Front suspension: 41mm stanchions, 4.6 in travel
Rear suspension: Dual dampers, 2.2 in. travel, adjustable for air pressure
Fuel capacity: 5.0 gal.
Fuel mileage: 35.3 mpg avg.
Quarter-mile performance: 13.09 sec., 98.3 mph
Engine Tech: Thinking Big
Aside from size, the VTX 1800's engine is an almost typical Honda cruiser V-twin. That is, it employs Shadow-like technology in the split crankpins-the connecting rods meet the crank at two slightly skewed positions, not side by side as on the other V-twins here-which helps reduce engine vibration significantly. (Split pins create other types of vibration in smaller amounts, but aren't nearly as annoying as the large primary imbalance of a narrow-angle-in this case 52-degree-V-twin.) This scheme makes the engine act more like a 90-degree V-twin, which has perfect primary balance. What vibration escapes the split crankpins and the massive, 41-pound flywheel assembly is counteracted by a gear-driven counterbalancer, while driveline shocks are taken up by three sets of vibration dampers, one on the crank end and two in the clutch assembly.
Twin-plug combustion chambers are fed by three valves each, two intake and one exhaust, long a Honda hallmark for engines intended to produce little high-rpm power. Unlike the Kawasaki and Yamaha, the Honda uses chain-driven single overhead cams. Generous cooling fins suggest otherwise, but the VTX is in fact liquid-cooled. If you're wondering, the actual redline is 5750 rpm.
You'd think Kawasaki would pull out all the stops in making the biggest production V-twin going, and you'd be right. With a 103mm bore and 123.2mm stroke, the Vulcan's engine is not just the largest production V-twin made, it's the most undersquare of this bunch as well, with a bore/stroke ratio of 0.83:1. (Honda's is less undersquare at 0.89:1; the Yamaha is in the middle at 0.85:1. A typical sportbike's ratio is quite oversquare, at around 1.5:1.) Generally, a long-stroke engine builds torque strong and fast, as the Vulcan does with a vengeance. (There's a 16.8 foot-pound gap from the Kawasaki's peak at 121.4 foot-pounds and the Honda's at 104.6.) Inside those massive heads are four valves per cylinder-chosen most likely as much to provide additional heat paths through the valves as for the breathing ability of this configuration-operated by a total of four pushrods and two cams located in the right engine chest, as Harleys have done since about forever.
Pushrods? On a brand-new design? It makes sense, actually, if you intend to keep the engine as short as possible, a task already made tougher by the long stroke. Besides, the rev limit on this engine (actually 5000 rpm) is set by maximum piston speed, which in turn dictates a redline well within the capabilities of a modern pushrod valve train. Hydraulic lash adjusters make this setup maintenance-free also. A gear-driven counterbalancer helps flatten the considerable vibes inherent in this design.
On a bike intended to house a classical rendition of the V-twin cruiser engine, the Road Star's mildly tuned powerplant makes a bit of sense. For 2004, Yamaha increased the bore to meet Warrior-spec, at 97mm, giving a total displacement of 1670cc. Yes, it's the smallest engine here, but that's not why it lags behind the others in power. Simply put, the Road Star's 48-degree, air-cooled V-twin has very mild cam timing, four small valves per cylinder, and must breathe through a single 40mm carburetor. That's partly why the Road Star's engine, at 61.1 horsepower and 93.1 foot-pounds of torque, dramatically lags behind even its Warrior brother, which, thanks to fuel injection, hotter cams and a freer-breathing exhaust system, pounds out 76.3 hp and 97.9 foot-pounds of torque, and has a 1000-rpm-higher redline to boot. Yamaha is keenly aware of the gap, and we're fairly sure there's work afoot to remedy this situation.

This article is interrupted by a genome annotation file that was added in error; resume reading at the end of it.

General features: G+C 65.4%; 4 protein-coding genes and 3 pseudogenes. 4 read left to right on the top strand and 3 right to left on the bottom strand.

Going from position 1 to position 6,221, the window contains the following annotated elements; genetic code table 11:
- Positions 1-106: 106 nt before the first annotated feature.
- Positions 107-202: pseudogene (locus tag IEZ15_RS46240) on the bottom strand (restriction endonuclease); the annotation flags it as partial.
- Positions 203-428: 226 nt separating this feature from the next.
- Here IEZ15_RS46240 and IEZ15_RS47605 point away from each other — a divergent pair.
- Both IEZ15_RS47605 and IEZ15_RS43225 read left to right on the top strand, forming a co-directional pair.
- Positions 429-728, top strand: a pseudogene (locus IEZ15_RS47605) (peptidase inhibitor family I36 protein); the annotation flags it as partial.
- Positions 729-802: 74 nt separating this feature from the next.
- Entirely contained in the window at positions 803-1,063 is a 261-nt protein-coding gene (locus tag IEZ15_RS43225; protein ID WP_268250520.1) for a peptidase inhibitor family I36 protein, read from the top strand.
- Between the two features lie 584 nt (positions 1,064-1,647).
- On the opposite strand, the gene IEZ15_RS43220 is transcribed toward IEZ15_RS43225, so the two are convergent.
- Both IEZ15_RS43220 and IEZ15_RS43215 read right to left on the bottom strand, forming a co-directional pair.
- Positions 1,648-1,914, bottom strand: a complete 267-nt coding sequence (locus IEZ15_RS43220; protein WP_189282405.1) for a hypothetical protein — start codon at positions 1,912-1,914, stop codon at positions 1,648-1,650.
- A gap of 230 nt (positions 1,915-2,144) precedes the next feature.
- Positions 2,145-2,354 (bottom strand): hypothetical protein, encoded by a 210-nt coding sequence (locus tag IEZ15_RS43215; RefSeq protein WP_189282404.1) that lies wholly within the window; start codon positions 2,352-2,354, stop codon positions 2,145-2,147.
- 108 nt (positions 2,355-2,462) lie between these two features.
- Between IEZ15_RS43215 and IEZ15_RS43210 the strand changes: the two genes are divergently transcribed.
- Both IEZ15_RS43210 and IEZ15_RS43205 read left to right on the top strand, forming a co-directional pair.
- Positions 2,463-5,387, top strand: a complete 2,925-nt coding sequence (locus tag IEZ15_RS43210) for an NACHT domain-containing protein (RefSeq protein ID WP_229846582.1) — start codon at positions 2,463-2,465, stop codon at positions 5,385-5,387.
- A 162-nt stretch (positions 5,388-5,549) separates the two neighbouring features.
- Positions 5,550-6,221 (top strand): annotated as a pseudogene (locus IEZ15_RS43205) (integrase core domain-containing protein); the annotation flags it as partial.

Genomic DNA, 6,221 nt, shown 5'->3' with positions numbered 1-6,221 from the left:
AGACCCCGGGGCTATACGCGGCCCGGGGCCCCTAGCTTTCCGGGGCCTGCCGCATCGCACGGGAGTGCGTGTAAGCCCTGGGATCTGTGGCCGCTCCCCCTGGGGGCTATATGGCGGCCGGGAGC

|BIKE ||Kawasaki Vulcan 2000 ||Honda VTX 1800N ||Yamaha Royal Star |
|Designation ||VN2000 ||Honda VTXN ||XV17A |
|Suggested base price ||$14,499 ||$13,399–$15,349 ||$10,999 |
|Standard colors ||Black, maroon, silver-blue ||Black, titanimum, red, dark red ||White. Extra for two tones or black |
|Standard warranty ||12 months, unlimited mileage ||12 months, unlimited mileage ||12 months, unlimited mileage |
|Type ||Liquid-cooled, 52-degree V-twin ||Liquid-cooled 52-degree V-twin ||Air-cooled 48-degree V-twin |
|Valve arrangement ||4 valves, pushrods, hydraulic adjusters ||SOHC; 3 valves per cylinder ||4 valves, pushrods, hydraulic adjusters |
|Displacement ||2053cc ||1795 ||11670cc |
|Bore x stroke ||103 x 123.2mm ||101 x 112mm ||97 x 113mm |
|Compression ratio ||9.5:1 ||9.0:1 ||8.3:1 |
|Carburetion ||EFI, 46mm throttle bodies ||EFI, 42mm throttle bodies ||1, 40mm Mikuni CV |
|Transmission ||5 speeds ||5 speeds ||5 speeds |
|Final drive ||Belt ||Shaft ||Belt |
|Wet weight ||820 lb. ||796 lb. ||746 lb. |
|Seat height ||26.8 in. ||27.3 in. ||27.9 in. |
|Wheelbase ||68.3 in. ||67.5 in. ||66.5 in. |
|Rake/trail ||32 degrees/7.2 in. ||32 degrees/5.8 in. ||32 degrees/5.6 in. |
|Front tire ||150/80R-16 tubeless Bridgestone ||130/70ZR18 tubeless Dunlop ||130/80-16 tubeless Bridgestone |
|Rear tire ||200/60R-16 tubeless Bridgestone ||180/70ZR16 tubeless Dunlop ||150/8B16-16 tubeless Bridgestone |
|Front brake ||2 four-piston calipers, 11.8-in. disc ||2 three-piston calipers, 296mm discs ||2 four-piston calipers, 11.7-in. discs |
|Rear brake ||Two-piston caliper, 12.6-in disc ||Four-piston caliper, 316mm disc ||Two-piston caliper, 12.6-in. disc |
|Front suspension ||49mm stanchions; 5.9-in. travel ||45mm inverted cartridge, tk-in. travel ||43mm stanchions, 5.5-in. travel |
|Rear suspension ||One damper, 3.9-in. travel ||2 dampers, 3.9-in. travel ||1 damper, 4.3-in. travel |
|Fuel capacity ||5.5 gal. ||5.3 gal. ||5.3 gal. |
|Instruments ||Speedometer, LCD odometer, dual tripmeters, fuel gauge, warning lights ||Speedometer, LCD odometer, tripmeter, fuel gauge, warning lights ||Speedometer, LED odometer, tripmeter, fuel gauge, clock, warning lights |